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Chandra Levy's mom not certain right man convicted

The mother of Washington intern Chandra Levy says she'd like to believe Ingmar Guandique is responsible for her daughter's death, but admits she has a sliver of doubt.
/ Source: staff and news service reports

The mother of Washington intern Chandra Levy said Monday she'd like to believe the man convicted of killing her daughter is actually responsible, but admits she has a sliver of doubt.

Asked if she felt 100 percent certain that Ingmar Guandique had been correctly convicted of the crime, Susan Levy said on CBS' "The Early Show" that, "To be honest, I always have that 5 percent of not being sure."

Guandique was sentenced Friday to 60 years in prison. He was convicted in November of first-degree murder in Levy's 2001 disappearance and death, despite a lack of witnesses and no DNA evidence linking him to the crime.

During Friday's sentencing hearing, Susan Levy told Guandique he was "lower than a cockroach" and called him a "hideous creature."

that she was speaking out for her daughter and her family. "It was emotional, it was very difficult," she said. "I did ... out of my love for her."

Levy's disappearance became a national sensation after she was romantically linked to then-California Rep. Gary Condit. Police initially focused on Condit as a suspect, but after Levy's remains were found in Rock Creek Park, police shifted their focus to Guandique, who was already serving a prison sentence for attacking female joggers in the park in the same time frame Levy disappeared.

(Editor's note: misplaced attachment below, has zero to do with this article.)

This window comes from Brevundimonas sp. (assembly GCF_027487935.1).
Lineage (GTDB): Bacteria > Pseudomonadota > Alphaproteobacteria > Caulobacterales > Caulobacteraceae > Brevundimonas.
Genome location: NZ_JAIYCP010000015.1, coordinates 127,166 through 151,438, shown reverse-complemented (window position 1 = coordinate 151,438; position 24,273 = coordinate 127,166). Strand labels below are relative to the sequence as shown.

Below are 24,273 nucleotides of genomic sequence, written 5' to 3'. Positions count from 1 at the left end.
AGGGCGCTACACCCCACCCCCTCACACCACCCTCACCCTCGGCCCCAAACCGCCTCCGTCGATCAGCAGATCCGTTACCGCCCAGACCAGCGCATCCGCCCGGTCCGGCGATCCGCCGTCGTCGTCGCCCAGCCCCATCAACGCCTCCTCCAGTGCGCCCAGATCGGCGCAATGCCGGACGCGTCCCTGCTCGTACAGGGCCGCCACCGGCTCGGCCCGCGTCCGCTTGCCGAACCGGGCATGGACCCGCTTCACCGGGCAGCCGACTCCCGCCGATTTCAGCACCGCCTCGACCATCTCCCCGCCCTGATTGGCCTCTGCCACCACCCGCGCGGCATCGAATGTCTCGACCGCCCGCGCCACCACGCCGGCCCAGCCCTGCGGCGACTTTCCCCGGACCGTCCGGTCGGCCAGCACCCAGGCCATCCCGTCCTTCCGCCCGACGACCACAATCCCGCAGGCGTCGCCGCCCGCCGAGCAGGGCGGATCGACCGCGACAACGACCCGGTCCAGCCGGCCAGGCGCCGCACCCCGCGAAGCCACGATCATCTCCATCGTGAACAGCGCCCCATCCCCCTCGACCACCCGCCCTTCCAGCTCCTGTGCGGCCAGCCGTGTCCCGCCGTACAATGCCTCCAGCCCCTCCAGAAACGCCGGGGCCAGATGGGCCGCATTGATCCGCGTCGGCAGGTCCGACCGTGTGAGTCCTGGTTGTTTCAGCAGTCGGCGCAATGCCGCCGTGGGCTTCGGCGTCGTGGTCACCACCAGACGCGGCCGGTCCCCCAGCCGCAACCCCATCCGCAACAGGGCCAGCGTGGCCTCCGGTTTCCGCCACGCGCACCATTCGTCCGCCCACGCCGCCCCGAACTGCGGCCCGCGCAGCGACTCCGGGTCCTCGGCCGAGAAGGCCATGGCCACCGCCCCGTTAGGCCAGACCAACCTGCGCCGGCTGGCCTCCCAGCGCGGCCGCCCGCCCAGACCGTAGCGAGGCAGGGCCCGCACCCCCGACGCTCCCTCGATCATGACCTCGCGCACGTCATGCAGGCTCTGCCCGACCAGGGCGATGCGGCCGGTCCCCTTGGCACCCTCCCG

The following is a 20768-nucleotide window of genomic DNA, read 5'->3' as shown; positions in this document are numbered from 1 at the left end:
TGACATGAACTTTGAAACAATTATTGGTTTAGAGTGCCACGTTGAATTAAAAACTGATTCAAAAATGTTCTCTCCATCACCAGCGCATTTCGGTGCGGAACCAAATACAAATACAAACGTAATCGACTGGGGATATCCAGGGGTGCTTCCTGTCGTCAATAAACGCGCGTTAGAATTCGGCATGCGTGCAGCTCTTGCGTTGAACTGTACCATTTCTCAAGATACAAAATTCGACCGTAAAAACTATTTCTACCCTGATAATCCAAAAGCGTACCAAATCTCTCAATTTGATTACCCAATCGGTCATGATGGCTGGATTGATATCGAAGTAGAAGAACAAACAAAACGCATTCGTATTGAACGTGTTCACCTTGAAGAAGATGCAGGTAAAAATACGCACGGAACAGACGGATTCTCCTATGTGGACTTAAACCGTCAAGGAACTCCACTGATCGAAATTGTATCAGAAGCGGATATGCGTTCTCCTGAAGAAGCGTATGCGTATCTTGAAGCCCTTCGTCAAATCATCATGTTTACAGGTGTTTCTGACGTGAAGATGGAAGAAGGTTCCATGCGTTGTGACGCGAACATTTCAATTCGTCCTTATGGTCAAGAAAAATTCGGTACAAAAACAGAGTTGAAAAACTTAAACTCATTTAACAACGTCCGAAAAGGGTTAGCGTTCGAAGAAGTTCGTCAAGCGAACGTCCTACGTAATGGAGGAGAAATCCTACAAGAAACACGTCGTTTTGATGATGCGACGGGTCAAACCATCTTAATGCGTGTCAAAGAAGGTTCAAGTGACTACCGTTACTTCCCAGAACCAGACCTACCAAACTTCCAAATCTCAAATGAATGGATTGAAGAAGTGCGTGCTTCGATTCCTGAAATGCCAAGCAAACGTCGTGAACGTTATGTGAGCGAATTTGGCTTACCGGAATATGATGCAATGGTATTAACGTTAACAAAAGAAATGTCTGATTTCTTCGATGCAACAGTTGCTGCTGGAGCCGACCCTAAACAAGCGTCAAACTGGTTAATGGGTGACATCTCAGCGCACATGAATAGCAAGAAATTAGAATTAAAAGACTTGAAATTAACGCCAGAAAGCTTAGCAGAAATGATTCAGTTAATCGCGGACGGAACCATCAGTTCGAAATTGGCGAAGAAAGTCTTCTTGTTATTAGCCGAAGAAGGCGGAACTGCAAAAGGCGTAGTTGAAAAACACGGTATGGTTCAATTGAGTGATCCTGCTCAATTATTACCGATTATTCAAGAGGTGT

File photo of Chandra Levy
Chandra Levy is shown in this undated handout photo from the Washington, D.C. Metropolitan Police Department. REUTERS/Metropolitan Police Department/HandoutHo / X80001

The District of Columbia Superior Court judge also rejected Guandique's request for a new trial. His lawyers had argued Guandique should be granted a new trial because jurors improperly shared notes in reaching a verdict. They also argued that prosecutors improperly appealed to the jury's emotions and facts that weren't part of trial evidence in making a graphic closing argument.

In response, prosecutors said the sharing of juror notes, if it happened, was at most a technical violation that did not substantially affect the trial's outcome.

Prosecutors had asked for a life prison sentence, arguing that Guandique showed no remorse and had a history of violence toward women. They said Guandique, an illegal immigrant from El Salvador, fled his village in that country as a teenager because he was suspected of attacking a woman at knifepoint.

At trial, prosecutors had no physical evidence or eyewitnesses linking Guandique to Levy's death but said it fit the pattern of his other attacks. In addition, a former cellmate of Guandique's testified that while Guandique was in prison on other charges he acknowledged he killed Levy.